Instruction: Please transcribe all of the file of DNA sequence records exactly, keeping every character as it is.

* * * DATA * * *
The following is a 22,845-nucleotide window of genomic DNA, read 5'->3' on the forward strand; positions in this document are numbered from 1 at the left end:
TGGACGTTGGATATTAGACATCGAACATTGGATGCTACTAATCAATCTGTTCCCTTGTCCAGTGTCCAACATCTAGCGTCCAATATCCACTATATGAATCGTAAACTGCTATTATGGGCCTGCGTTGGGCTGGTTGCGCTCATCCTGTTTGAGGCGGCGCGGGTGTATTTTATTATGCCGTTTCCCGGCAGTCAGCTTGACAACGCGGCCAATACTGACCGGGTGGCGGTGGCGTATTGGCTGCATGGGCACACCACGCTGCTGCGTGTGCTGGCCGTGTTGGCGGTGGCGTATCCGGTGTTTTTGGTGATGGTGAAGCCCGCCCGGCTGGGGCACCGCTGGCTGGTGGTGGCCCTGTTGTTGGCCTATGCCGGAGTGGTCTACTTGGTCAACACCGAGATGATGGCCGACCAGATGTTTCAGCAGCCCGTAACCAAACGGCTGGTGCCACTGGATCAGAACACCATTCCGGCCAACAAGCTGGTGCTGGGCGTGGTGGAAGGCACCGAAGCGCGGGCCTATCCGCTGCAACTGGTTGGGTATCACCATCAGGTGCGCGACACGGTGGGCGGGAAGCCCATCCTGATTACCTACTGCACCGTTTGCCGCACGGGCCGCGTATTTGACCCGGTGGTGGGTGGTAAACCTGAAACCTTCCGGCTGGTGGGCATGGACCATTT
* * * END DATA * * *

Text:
The following is a 22,845-nucleotide window of genomic DNA, read 5'->3' on the forward strand; positions in this document are numbered from 1 at the left end:
TGGACGTTGGATATTAGACATCGAACATTGGATGCTACTAATCAATCTGTTCCCTTGTCCAGTGTCCAACATCTAGCGTCCAATATCCACTATATGAATCGTAAACTGCTATTATGGGCCTGCGTTGGGCTGGTTGCGCTCATCCTGTTTGAGGCGGCGCGGGTGTATTTTATTATGCCGTTTCCCGGCAGTCAGCTTGACAACGCGGCCAATACTGACCGGGTGGCGGTGGCGTATTGGCTGCATGGGCACACCACGCTGCTGCGTGTGCTGGCCGTGTTGGCGGTGGCGTATCCGGTGTTTTTGGTGATGGTGAAGCCCGCCCGGCTGGGGCACCGCTGGCTGGTGGTGGCCCTGTTGTTGGCCTATGCCGGAGTGGTCTACTTGGTCAACACCGAGATGATGGCCGACCAGATGTTTCAGCAGCCCGTAACCAAACGGCTGGTGCCACTGGATCAGAACACCATTCCGGCCAACAAGCTGGTGCTGGGCGTGGTGGAAGGCACCGAAGCGCGGGCCTATCCGCTGCAACTGGTTGGGTATCACCATCAGGTGCGCGACACGGTGGGCGGGAAGCCCATCCTGATTACCTACTGCACCGTTTGCCGCACGGGCCGCGTATTTGACCCGGTGGTGGGTGGTAAACCTGAAACCTTCCGGCTGGTGGGCATGGACCATTT